4. The fundamental question that this budget mess presents to voters is ….Can Democrats Govern Efficiently and Effectively? FDR, and to some extent, LBJ, were masters of making government respond to their agenda. Gov Thompson drove his aggressive agenda while Madigan had one foot on the brake. However, Democrats inherently have a much more diverse caucus and therefore a more complex agenda. Quinn needs to become personally involved with lobbying legislators; otherwise Madigan will have him wearing the collar. After all, Madigan’s power comes from the ability to stop legislation and he’s had 27 years to perfect his techniques.

    Comment by Louis Howe Tuesday, May 19, 09 @ 11:09 am

  5. Can Democrats Govern Efficiently and Effectively?

    We’ve had seven years discovering that the answer to that question is hell, no!

    Comment by VanillaMan Tuesday, May 19, 09 @ 11:21 am

  6. If I remember correctly, it was posted here some time ago that a worst-case scenario budget was being put together. If that’s true, an all cut budget deserved time, serious research, and genuine numbers. Whether the Governor’s document itself reflects that is a separate issue.

    The problem isn’t that the Governor took time to have this document made, it was his over-the-top presentation. A white paper from one of the leadership offices was necessary. Placing something tangible at everyone’s feet gives more traction to the tax/pension legislation that must take place; otherwise, there will simply be more tired legislators that give up and punt it to another year. Cullerton seems to have the best alternative, not as the most sound, but because at this late stage we need something simple to swallow that raises revenue as evenly as possible.

    This will undoubtedly be another year that procrastination wins; another year the rank-and-file and minority party have too little say; another year our budget suffers from old, tired, and outdated political thinking that reflects times when budgets were done with pencil and paper instead of multibillion dollar, diversified financial obligations based on compound interest and obscure growth projections.

    Generation Baby Boom “your old road’s rapidly agin’. Please get out of the new one if you can’t lend your hand.” (Dylan, B.)

    Comment by COPN Tuesday, May 19, 09 @ 11:23 am

  7. Quinn proves once again that he is not equal to the task.

    This is almost like watching a B movie where Chevy Chase is working in a hardware store and the next day he wakes up and is the CEO of Lowe’s.

    “We’ll roll up our sleeves and get right to work.”

    “Home Depot-they’re yesterday’s tomatoes.”

    “We lost money last quarter-so what, it was a piddly-diddly little amount. I’ve been here a hundred days now. Let me tell you about the new lightbulbs I installed here at headquarters.”

    Meanwhile, Rome burns.

    Comment by Arthur Andersen Tuesday, May 19, 09 @ 11:37 am

  8. Blago lite emerges. At least he id not toss in another conession to the unions pre-negotiation.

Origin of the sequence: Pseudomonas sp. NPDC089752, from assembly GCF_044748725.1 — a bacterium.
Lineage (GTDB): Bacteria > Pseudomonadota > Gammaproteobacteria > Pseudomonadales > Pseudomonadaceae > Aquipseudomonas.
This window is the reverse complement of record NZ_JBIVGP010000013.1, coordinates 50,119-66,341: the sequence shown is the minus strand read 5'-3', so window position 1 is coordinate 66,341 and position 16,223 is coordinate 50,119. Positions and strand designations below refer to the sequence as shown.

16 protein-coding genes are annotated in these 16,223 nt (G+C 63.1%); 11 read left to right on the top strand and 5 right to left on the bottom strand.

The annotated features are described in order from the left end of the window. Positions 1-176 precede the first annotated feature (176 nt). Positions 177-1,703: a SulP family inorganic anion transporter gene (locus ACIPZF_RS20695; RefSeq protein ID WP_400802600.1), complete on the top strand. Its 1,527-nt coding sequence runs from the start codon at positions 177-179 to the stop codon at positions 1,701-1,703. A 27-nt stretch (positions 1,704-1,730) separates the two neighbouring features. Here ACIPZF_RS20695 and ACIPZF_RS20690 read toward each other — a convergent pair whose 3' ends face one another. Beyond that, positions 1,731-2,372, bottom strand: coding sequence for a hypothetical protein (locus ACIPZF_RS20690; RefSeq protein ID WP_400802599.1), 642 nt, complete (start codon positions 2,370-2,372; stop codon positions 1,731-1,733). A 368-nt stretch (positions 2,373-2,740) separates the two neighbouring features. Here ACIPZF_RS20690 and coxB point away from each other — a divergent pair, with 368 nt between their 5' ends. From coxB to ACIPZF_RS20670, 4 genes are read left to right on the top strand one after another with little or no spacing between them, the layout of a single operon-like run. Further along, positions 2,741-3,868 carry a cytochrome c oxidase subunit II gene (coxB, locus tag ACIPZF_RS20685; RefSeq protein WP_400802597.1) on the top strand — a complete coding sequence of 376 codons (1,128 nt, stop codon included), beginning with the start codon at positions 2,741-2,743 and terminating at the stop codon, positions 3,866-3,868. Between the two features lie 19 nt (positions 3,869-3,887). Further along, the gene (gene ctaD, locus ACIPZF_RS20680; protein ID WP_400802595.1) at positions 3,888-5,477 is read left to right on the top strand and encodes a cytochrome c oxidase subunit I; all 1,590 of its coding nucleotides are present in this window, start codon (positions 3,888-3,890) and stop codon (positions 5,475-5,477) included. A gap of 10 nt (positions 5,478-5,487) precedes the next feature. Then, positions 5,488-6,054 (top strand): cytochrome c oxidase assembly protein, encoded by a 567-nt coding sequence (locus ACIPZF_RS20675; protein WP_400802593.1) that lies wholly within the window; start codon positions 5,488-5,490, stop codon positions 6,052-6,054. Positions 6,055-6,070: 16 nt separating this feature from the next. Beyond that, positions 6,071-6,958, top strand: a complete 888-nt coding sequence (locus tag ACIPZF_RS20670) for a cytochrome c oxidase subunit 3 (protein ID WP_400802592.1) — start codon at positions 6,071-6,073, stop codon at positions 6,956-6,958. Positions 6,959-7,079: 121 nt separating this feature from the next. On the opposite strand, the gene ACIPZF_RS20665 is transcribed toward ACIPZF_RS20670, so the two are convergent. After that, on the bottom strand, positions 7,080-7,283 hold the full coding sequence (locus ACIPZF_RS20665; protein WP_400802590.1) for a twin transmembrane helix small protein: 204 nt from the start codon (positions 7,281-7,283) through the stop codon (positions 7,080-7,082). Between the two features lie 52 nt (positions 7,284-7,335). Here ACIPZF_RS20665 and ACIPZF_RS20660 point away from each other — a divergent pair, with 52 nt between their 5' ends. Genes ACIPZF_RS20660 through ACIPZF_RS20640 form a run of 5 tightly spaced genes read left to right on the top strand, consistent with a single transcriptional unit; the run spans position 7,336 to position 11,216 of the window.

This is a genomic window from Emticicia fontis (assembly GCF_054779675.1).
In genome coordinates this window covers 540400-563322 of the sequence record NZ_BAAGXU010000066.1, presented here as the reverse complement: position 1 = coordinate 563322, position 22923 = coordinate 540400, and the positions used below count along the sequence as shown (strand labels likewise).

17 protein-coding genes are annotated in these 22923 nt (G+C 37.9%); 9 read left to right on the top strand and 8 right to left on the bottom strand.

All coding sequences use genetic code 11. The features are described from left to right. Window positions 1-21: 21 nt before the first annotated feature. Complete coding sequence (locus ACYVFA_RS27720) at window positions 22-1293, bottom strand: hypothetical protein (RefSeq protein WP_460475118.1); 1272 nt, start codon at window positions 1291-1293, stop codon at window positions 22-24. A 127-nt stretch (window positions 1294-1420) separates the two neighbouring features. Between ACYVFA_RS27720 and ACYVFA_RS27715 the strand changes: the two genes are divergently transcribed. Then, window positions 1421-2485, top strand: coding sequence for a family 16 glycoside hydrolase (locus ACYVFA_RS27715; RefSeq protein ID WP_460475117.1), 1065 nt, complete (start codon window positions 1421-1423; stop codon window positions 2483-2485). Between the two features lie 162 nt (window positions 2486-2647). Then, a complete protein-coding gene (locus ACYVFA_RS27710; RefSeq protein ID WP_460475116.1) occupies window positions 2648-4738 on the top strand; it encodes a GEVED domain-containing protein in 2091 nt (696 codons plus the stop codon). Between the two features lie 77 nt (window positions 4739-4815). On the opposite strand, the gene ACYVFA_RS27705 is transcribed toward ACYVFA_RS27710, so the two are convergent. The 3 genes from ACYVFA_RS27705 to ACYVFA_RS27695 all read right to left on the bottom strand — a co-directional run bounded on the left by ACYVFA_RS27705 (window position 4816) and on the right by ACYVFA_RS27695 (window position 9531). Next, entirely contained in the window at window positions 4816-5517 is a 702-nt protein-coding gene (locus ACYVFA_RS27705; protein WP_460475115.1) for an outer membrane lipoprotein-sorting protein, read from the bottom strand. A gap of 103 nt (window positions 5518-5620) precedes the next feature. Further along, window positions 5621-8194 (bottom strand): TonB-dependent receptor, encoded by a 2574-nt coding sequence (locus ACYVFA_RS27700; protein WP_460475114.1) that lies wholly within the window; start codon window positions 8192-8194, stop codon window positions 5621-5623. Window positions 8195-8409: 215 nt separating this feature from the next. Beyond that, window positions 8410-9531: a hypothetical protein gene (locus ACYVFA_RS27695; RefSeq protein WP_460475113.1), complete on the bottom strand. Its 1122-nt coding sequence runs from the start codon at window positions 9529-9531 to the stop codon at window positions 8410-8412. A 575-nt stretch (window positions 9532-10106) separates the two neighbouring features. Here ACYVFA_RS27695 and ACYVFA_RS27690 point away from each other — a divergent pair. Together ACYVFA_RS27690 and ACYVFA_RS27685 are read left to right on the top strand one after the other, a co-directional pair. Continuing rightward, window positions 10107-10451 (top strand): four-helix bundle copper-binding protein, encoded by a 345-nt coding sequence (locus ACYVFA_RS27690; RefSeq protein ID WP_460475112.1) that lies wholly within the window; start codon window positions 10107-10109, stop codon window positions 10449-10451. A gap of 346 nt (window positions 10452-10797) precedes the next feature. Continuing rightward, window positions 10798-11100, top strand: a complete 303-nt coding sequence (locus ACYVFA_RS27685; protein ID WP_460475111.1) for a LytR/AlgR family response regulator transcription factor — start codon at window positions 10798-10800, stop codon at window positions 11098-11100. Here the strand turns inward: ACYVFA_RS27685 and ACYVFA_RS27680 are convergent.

Comment by Ghost Tuesday, May 19, 09 @ 11:44 am

  9. I don’t know, so I’m asking: Could Filan be the common link between Quinn & Blago on the budget doomsday?

    Comment by Wondering Tuesday, May 19, 09 @ 11:54 am

  10. I think Quinn will get an income tax increase but not what he is asking for. And it could be “temporary.” But it will make a lot of people mad, especially since he seems so reluctant to cut anything.

    But then what? Look at California. They passed a budget a couple of months ago that included an income tax increase plus significant increases in fees. And it’s already not enough, especially if a number of propositions don’t pass this month.
    They’ll have to go back to cutting.

    If Quinn and his Blago holdovers thought folks would be mad for a couple of weeks and then it would be smooth sailing to the primaries, he should think again. He’ll have to keep the scissors handy because he’s likely going to have to be using them for the next couple of years…right up until somebody else’s
    gubernatorial inauguration.

    Comment by Anonymous Tuesday, May 19, 09 @ 12:38 pm

  11. The problem with this budget scare is that the legislature is more afraid of getting hung with a tax increase and knows the cuts will get blamed on leadership-not them. I don’t think there are the votes for a temporary tax increase and certainly not a permanant one.

    This budget train has derailed and is sliding toward a broken tressle.

    Comment by Phineas J. Whoopee Tuesday, May 19, 09 @ 3:14 pm

  12. AP Newsbreak: Pensions would cost $95 billion more
    Associated Press - May 19, 2009 5:54 PM ET
    SPRINGFIELD, Ill. (AP) - Illinois Gov. Pat Quinn’s plan to reform the public pension system to save money would actually cost $95 billion extra over the next three decades.
    Documents obtained by The Associated Press show Quinn would cut in half the amount of money the state would put into retirement systems for state employees in the next five years.

    Comment by DC Tuesday, May 19, 09 @ 5:32 pm